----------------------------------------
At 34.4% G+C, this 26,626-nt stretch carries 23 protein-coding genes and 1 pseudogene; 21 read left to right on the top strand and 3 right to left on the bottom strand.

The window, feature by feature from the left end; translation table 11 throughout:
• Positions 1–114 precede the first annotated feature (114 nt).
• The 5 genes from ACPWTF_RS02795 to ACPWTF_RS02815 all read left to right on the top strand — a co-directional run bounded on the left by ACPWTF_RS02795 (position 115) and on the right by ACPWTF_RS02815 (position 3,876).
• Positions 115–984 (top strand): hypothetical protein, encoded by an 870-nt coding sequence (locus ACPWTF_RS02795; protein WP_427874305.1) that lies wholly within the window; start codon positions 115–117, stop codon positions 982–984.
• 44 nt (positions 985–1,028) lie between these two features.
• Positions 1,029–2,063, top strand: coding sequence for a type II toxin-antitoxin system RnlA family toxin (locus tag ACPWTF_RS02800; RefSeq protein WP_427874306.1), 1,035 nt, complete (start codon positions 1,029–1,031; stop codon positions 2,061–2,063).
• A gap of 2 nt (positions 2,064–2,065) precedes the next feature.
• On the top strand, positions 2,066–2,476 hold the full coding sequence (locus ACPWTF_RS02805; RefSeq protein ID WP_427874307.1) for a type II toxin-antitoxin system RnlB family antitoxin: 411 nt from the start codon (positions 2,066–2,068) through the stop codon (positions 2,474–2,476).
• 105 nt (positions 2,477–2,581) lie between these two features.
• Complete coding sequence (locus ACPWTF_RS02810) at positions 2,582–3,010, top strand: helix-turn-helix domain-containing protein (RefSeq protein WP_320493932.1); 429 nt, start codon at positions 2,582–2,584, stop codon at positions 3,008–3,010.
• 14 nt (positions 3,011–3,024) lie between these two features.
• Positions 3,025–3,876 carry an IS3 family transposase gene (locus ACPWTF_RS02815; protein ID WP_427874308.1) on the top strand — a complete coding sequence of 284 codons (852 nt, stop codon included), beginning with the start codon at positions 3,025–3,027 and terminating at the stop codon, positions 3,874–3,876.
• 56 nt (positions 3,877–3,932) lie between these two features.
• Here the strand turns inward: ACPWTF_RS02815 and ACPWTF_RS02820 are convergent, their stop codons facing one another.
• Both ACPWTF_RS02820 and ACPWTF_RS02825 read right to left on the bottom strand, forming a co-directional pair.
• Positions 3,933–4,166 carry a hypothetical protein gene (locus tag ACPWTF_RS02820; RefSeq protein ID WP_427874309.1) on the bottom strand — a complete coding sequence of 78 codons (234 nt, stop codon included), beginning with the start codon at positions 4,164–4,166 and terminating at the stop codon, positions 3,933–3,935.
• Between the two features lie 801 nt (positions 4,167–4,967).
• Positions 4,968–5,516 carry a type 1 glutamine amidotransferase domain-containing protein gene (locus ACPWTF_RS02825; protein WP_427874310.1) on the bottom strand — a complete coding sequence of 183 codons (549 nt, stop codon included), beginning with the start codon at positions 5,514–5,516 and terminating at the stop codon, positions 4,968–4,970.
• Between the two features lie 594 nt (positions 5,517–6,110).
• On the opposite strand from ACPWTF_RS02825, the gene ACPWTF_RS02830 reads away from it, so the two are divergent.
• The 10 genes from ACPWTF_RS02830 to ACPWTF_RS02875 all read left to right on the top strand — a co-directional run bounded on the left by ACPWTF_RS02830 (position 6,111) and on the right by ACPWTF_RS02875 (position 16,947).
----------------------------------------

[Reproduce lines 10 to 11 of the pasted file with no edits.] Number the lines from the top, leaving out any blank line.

• 105 nt (positions 2,477–2,581) lie between these two features.
• Complete coding sequence (locus ACPWTF_RS02810) at positions 2,582–3,010, top strand: helix-turn-helix domain-containing protein (RefSeq protein WP_320493932.1); 429 nt, start codon at positions 2,582–2,584, stop codon at positions 3,008–3,010.